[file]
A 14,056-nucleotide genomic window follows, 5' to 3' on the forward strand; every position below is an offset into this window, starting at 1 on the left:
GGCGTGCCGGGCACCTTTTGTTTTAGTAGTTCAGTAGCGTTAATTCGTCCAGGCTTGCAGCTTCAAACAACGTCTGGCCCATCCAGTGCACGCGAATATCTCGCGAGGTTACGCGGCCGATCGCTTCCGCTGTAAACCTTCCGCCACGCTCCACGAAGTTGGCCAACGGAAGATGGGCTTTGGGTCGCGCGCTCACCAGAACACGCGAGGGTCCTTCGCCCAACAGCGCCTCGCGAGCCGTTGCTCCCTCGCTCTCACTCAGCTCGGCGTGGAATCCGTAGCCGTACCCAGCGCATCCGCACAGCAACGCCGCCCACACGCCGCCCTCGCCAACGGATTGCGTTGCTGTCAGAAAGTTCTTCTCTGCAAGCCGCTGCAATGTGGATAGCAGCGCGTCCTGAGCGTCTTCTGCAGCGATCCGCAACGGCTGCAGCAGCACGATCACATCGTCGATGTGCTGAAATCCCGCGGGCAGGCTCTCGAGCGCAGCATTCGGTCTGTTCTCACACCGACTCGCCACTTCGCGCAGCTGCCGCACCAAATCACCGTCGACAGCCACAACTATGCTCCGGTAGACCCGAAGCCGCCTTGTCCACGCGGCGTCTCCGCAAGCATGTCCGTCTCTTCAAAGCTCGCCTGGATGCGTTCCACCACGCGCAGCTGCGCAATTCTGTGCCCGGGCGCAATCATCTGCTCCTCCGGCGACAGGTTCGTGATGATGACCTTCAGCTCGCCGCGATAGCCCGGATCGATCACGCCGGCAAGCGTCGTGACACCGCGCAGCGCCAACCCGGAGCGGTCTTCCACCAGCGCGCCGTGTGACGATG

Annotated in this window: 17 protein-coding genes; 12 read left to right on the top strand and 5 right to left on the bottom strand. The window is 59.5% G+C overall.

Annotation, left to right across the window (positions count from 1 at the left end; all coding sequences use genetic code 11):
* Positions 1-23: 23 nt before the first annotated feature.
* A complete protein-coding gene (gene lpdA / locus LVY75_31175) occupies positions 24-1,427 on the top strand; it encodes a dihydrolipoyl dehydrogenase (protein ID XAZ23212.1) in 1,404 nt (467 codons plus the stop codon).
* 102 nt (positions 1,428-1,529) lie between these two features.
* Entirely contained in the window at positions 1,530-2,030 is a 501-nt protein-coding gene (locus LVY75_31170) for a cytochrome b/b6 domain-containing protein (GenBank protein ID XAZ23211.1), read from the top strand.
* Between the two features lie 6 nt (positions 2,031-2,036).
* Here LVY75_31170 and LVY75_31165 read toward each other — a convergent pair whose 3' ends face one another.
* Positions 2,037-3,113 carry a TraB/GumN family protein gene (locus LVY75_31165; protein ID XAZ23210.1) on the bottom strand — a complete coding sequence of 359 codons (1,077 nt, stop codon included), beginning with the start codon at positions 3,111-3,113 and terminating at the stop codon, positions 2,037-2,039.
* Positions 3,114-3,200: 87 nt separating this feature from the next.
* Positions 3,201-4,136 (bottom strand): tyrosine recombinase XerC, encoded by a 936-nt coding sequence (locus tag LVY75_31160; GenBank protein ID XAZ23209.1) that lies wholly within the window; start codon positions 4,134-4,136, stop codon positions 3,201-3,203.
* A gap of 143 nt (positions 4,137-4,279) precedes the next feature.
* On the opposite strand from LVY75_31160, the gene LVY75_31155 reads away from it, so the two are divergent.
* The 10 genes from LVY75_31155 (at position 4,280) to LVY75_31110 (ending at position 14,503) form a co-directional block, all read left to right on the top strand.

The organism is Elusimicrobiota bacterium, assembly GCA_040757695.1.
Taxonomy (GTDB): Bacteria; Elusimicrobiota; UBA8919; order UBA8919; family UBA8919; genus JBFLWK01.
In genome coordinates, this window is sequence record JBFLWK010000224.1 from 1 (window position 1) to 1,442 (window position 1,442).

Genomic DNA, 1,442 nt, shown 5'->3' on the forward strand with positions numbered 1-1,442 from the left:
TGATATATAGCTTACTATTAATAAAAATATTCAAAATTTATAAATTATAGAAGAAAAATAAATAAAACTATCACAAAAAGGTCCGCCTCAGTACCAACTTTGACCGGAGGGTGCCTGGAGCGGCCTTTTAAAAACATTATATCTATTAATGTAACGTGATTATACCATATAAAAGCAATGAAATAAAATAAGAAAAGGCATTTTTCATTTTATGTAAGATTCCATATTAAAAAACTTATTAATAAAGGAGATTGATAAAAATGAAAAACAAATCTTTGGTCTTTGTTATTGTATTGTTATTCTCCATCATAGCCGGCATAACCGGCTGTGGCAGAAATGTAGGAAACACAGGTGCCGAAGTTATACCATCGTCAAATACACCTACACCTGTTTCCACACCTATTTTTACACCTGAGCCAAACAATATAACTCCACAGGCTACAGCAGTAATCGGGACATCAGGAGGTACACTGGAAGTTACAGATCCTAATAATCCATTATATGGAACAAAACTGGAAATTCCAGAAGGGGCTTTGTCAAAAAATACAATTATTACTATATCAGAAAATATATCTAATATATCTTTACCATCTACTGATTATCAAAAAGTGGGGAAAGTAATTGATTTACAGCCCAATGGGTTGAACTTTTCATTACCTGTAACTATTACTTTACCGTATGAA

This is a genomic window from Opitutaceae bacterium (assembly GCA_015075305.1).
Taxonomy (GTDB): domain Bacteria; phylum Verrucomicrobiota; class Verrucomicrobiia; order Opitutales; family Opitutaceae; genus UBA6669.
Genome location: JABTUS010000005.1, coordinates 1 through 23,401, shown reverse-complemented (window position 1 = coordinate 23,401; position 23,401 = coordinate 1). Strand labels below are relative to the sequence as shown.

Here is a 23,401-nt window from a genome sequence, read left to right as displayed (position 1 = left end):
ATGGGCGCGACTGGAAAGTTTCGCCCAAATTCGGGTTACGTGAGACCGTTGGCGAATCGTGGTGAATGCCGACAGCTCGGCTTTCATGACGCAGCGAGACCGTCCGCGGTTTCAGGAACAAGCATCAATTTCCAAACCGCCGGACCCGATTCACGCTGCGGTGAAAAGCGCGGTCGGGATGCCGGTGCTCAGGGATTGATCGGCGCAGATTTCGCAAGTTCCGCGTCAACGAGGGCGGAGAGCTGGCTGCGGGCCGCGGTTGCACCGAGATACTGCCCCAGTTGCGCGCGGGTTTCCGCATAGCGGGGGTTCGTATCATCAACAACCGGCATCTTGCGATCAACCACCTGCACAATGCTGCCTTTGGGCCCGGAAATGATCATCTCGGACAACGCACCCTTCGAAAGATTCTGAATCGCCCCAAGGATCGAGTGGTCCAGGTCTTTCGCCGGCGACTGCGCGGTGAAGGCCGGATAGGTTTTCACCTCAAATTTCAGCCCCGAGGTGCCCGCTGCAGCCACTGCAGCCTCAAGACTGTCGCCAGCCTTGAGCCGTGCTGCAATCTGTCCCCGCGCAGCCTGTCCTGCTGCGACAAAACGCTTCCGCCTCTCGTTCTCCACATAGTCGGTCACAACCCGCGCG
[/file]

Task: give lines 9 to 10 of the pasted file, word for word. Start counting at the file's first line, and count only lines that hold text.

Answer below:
* Between the two features lie 6 nt (positions 2,031-2,036).
* Here LVY75_31170 and LVY75_31165 read toward each other — a convergent pair whose 3' ends face one another.